Bitcoin Pizza

You’re standing in front of a food truck in Yauco, falafel in hand. “Cash, card, or crypto?” asks the truck’s owner. You think to yourself, “what, this must be .0000001 of a bitcoin, right?”

Outlandish as it may seem, Prof. Raúl Moris’s foodtruck, which does sell falafel, accepts crypto as payment. It goes along with the rest of his educational mission to get Puerto Ricans into the new technology on their own terms, inspired by the Cordero siblings of the 1800s who ran free social and racially integrated schools to improve literacy rates decades before slavery was even abolished and federally funded schools were established.

Carrying on their legacy, “Cryptomoneda Pa’l Pueblo” — otherwise known as Crypto for the People by the People (CCPALPUEBLO) — is an outreach program to bring together Puerto Rico and global crypto know-how. They are, as stated on their website, “…a hybrid community reconstruction, economic, development, educational event, which brings together Puerto Rico and World Crypto talent in blockchain, ledger and programming. It’s doing what crypto was created for, to help the People”.

Professor Moris is a social worker, graphic designer, and also has a Masters’ degree in demography. Over the past two years he has gotten involved in the island’s growing crypto community.

Their group, Cryptomoneda Pa’l Pueblo, is a gathering of volunteers that believe that crypto is one of the most significant technological advancements that, in some time, will influence absolutely everyone’s life. “[Most] of our knowledge is imposed – social media, the internet, technology –it’s imposed on us. It comes from above, and we use it as part of our life, but we don’t understand the reasons or outcomes of something so powerful,” Moris said.

People participate in the Cryptomoneda Pa’l Pueblo events because they believe in the importance of the underlying technology. “We are volunteers, we don’t have anybody or anything to sponsor us. Because of that we can say whatever we want to say without hurting people’s feelings or wallets,” explained Moris.

Although the group has been suffering low attendance rates at their meet-ups over the past few months due to the crypto crash and bear market, they are still committed to educating everyday people. Part of their outreach includes visiting plazas and having these talks in public places, bringing education to community members who might otherwise not pursue an interest in this area. They frequent the Plaza de Guánica, where the Cryptomoneda Pa’l Pueblo group talks with the people who show up, discussing what crypto is and how it can be a part of people’s life.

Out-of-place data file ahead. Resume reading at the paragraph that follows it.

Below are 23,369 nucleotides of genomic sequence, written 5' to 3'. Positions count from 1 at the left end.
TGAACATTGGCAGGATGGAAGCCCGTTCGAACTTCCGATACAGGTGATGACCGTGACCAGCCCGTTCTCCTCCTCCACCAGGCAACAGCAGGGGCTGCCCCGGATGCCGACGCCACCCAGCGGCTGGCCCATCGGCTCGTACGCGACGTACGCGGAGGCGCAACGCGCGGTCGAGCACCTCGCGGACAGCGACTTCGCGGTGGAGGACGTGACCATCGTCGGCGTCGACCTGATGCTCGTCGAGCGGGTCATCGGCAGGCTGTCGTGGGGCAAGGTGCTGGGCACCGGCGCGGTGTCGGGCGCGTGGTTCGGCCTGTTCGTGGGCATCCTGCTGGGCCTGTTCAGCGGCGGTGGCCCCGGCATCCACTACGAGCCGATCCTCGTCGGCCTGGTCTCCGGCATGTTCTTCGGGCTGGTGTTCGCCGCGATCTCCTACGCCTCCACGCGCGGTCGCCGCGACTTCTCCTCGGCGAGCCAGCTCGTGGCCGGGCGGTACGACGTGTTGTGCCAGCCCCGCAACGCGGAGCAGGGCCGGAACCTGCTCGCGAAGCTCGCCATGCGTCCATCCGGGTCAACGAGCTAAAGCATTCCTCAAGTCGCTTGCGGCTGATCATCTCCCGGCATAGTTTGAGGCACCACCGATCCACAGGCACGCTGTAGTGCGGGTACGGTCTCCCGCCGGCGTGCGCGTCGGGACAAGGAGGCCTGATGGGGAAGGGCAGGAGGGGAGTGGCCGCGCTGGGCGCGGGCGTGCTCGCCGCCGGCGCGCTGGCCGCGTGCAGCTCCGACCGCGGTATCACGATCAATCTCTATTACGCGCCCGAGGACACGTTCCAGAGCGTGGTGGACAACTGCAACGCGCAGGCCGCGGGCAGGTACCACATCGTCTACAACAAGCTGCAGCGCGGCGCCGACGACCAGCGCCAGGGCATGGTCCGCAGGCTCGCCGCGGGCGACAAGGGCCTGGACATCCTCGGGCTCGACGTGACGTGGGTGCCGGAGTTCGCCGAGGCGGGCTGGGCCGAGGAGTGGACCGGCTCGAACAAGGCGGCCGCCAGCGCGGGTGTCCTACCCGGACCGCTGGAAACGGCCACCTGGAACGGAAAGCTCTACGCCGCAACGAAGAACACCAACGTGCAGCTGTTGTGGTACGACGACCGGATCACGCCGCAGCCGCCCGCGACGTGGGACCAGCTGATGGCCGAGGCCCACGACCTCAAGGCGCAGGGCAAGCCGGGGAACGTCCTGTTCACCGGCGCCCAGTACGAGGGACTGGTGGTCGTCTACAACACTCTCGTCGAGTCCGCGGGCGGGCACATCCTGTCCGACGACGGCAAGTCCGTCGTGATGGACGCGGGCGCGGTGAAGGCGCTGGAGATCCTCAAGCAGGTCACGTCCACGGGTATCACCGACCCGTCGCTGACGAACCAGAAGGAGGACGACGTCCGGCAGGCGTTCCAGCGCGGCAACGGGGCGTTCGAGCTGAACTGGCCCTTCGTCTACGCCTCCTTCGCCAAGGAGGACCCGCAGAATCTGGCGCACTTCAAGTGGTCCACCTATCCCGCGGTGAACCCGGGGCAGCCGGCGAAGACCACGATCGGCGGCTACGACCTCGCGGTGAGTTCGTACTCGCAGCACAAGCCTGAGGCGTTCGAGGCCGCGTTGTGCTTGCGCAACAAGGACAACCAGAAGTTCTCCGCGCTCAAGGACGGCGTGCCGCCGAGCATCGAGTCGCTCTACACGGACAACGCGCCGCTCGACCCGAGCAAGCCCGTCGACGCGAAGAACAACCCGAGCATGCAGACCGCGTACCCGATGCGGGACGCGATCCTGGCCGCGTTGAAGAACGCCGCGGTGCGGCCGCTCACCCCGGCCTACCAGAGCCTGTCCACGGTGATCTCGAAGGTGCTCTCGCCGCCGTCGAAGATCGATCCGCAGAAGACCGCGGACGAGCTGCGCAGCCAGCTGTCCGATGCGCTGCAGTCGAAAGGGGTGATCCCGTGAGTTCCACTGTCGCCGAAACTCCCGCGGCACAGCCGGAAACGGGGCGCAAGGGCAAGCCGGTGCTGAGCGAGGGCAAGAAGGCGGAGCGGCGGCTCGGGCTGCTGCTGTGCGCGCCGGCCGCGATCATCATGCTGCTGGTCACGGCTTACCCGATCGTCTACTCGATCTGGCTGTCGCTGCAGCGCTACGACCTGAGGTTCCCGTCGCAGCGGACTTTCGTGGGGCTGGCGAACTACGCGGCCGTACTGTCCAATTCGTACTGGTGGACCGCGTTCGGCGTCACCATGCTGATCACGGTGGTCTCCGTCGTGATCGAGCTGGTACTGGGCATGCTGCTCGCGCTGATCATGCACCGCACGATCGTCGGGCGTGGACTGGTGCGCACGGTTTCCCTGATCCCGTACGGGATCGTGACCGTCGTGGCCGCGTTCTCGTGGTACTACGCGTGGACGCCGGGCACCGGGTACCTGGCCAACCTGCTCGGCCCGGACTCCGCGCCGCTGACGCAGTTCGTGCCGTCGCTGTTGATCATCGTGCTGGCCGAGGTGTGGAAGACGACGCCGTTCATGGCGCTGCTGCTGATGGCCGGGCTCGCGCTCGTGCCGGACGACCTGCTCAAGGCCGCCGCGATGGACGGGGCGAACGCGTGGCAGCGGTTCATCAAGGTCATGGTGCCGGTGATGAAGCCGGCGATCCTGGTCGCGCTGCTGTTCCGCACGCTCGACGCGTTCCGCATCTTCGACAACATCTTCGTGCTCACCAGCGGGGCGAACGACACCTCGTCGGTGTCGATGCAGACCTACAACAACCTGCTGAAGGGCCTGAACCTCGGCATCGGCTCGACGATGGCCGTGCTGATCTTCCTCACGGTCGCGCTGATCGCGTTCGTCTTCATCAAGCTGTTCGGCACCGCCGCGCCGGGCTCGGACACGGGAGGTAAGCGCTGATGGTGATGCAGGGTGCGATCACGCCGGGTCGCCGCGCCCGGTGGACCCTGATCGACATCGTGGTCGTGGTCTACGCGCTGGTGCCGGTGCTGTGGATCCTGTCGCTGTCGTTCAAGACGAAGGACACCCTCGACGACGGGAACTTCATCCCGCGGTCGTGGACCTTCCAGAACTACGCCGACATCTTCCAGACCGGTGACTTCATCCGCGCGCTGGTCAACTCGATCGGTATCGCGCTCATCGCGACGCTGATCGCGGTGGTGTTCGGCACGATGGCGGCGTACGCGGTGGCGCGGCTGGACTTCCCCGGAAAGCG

The role of the diaspora

Another effort of theirs is the Crypto Repatriation project, led by a diaspora member who moved to the island a month ago and is documenting her experience on how to benefit from crypto and blockchain technologies. The diaspora has played a key role in the success of Cryptomoneda Pa’l Pueblo.

“We are running our first online course – it’s a free course sponsored by diaspora. They contribute when we need them and have been key in our survival – not only for this, but historically,” said Moris. Local and federal governments are slow and inefficient in bringing aid to Puerto Rico, especially after Hurricane Maria. Celebrity diaspora, like Ricky Martin and Calle13, as well as community centers in New York and Chicago started sending money to support their family and communities back home. With over seven million Boricuas living outside the island, there is a big opportunity to include them in building a community-based crypto program. “We want our diaspora to come back home,” Moris reiterated.

Crypto reimagined

For Puerto Rico, Moris sees cryptocurrency and blockchain technology as a tool for limiting corruption. “Those things we’ve been putting on paper, we can put on blockchain and ledger and use for all eternity,” said Moris of the blockchain’s purported transparency and possible use in things like elections archiving.

Moris and other volunteers are often initially met with hesitation and even hostility. In the last two years crypto has had a lot of bad press on the island. “When we go to places and small businesses, people equate crypto to gentrification. That is real. It’s not because it’s what’s necessarily happening, [but] the history of colonization comes up when we do our workshops. There is a stigma that comes with it,” Moris acknowledged of how many Puerto Ricans view the island’s largely insular crypto community.

But when people see Moris—a social worker with over 30 years of community service, a diaspora member born and raised in the Bronx who later returned to the island— they see that he, and the other members, are there to give, not to take.

Their education comes from a different angle. “It’s from the perspective of being a stale economy, a territory of the US, 500 years of colonialism – I don’t think any of the other organizations are doing it from the marginalized, oppressed perspective,” Moris said of what sets Cryptomoneda Pa’l Pueblo apart.

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